Colburn and Cina are more like teammates than opponents: They strategize together and meet up for door-knocking sessions.
Cina, 40, is a clinical social worker and psychotherapist who lives on Isham Street. He grew up in New Jersey and moved to Burlington in 1998 after graduating from Dartmouth College with a music degree. He worked as an AmeriCorps volunteer at Spectrum Youth & Family Services, then took a staff job there. He earned a master's in social work from the University of Vermont in 2005 and works in private practice in Burlington.
Many of his clients are children and parents. That contributed to his decision to run for a spot on the Burlington School Board in 2014, his first-ever run for elected office. (School board elections are nonpartisan.)
Cina, who is single and has no children, joined the board amid public ire over deficits and double-digit tax increases. He quickly earned a reputation for candor. As an auditor droned on during a ponderous public presentation about chronic deficits, Cina dismissed the jargon and said what many people were thinking: "It sounds like a mess." Fixing the mess became a catchphrase in the local debate on school woes.
He was also outspoken as cochair of Pride Vermont from 2000-2003, when debate swirled around civil unions. He recalled Pride events around the state, especially in rural areas, "where 14 people" attended and were "scared" to be seen at a gay-rights event. "It was the whole 'Take Back Vermont' era," he said, referring to the movement that cropped up to protest civil unions.
Cina said he doesn't currently identify as gay but considers himself "multi-spirited."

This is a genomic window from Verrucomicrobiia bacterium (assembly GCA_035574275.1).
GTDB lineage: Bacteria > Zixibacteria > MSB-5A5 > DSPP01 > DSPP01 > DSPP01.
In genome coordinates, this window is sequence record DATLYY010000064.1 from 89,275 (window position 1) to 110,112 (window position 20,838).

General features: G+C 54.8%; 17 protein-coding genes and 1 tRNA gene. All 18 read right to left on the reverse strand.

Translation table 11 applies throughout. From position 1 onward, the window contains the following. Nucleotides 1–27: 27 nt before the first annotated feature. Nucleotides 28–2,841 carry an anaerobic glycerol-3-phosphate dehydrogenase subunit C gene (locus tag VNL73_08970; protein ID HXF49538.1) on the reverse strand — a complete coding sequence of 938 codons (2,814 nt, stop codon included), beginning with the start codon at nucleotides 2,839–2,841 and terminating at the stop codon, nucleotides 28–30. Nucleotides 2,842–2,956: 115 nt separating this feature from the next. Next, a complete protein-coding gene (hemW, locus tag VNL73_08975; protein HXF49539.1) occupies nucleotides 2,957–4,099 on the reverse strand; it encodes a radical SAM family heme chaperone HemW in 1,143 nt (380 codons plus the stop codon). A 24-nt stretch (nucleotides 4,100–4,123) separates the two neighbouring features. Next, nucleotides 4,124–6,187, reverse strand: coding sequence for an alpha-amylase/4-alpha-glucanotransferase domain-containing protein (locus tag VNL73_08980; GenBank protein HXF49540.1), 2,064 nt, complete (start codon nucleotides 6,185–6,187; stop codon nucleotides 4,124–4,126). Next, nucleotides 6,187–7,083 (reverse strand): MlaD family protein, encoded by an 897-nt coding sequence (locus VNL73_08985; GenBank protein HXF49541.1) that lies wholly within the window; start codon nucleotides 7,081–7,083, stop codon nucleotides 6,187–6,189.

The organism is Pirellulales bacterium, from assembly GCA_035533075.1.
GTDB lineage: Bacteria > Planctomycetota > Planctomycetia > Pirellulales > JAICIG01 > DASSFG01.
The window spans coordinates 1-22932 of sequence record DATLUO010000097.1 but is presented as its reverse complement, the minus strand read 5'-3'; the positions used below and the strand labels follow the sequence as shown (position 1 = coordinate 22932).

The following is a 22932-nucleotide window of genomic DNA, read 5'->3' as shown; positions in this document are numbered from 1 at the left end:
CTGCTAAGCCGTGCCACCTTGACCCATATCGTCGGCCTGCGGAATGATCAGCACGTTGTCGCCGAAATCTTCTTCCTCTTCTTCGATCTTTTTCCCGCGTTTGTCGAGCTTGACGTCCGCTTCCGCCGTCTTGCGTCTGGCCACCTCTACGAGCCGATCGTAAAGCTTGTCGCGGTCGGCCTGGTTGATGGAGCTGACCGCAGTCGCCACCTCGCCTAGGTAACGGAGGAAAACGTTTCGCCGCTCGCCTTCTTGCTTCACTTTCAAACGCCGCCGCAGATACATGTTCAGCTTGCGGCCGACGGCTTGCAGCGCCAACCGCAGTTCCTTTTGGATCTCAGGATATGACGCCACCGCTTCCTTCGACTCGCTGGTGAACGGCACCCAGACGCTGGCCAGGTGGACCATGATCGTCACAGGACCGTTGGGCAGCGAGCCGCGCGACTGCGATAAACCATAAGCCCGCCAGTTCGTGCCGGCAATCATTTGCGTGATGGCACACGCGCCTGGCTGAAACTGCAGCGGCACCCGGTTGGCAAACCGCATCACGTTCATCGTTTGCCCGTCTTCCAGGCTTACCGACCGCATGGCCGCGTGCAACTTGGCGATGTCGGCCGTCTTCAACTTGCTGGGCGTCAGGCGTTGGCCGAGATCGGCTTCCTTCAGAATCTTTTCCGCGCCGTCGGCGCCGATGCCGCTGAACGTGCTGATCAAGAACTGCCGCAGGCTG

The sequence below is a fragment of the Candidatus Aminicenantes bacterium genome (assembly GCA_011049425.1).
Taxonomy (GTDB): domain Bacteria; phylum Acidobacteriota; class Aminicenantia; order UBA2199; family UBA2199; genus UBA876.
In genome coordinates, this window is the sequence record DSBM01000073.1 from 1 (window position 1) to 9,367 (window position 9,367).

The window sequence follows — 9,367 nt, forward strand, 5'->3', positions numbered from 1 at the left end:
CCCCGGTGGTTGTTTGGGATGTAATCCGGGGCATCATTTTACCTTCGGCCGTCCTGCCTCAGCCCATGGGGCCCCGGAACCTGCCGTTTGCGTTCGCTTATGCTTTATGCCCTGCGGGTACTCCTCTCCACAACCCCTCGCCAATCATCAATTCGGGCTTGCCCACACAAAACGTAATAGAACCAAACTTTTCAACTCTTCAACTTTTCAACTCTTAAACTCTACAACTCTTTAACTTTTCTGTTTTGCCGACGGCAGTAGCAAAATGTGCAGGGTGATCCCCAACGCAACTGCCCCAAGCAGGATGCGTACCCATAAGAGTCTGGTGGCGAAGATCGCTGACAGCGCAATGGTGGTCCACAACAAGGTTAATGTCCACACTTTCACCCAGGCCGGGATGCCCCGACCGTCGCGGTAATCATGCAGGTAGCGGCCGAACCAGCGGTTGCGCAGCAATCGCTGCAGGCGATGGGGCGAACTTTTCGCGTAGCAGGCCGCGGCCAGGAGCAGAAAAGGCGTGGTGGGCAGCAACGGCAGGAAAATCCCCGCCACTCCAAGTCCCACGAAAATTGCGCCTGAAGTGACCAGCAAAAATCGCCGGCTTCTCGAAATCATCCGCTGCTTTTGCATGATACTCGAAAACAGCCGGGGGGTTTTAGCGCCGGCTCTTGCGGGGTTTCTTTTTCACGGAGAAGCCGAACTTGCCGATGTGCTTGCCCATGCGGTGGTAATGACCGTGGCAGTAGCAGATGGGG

"I feel like I have a masculine-feminine spirit," he explained to Seven Days.
- Judy Rosenstreich
Like Cina, Rosenstreich grew up in New Jersey. She is the daughter of a Polish immigrant homemaker and a self-educated father who helped design the first automatic pinsetters for bowling alleys. She moved to Vermont as a young mother in the late 1960s after graduating from the University of Connecticut with a political science degree. She later earned a master's degree at Saint Michael's College.
Rosenstreich has lived on Henry Street for almost 20 years and works as a senior policy adviser at the Vermont Department of Mental Health. She also worked as executive director for the Vermont State Employees' Association, and in leadership roles for a variety of nonprofits. She is divorced and has three grown children.
When Rosenstreich first ran for the House back in the 1970s, she faced subtle and not-so-subtle sexism. One of her opponents questioned whether she would be able to hold office and take care of her children; others saw a woman candidate as a curiosity. But she persevered and in an upset became the first woman elected to represent the town of Waterbury in the legislature. "I was a trailblazer," she said.
At a Statehouse orientation for new lawmakers, a committee chairman greeted the newcomer with this remark: "My, you'll add to the scenery around here."
Rosenstreich responded: "I hope I do more than add to the scenery."
Over time, Rosenstreich said, she made many friends and was taken seriously as a lawmaker, in spite of the fact that she stood out as much for her youth as her gender.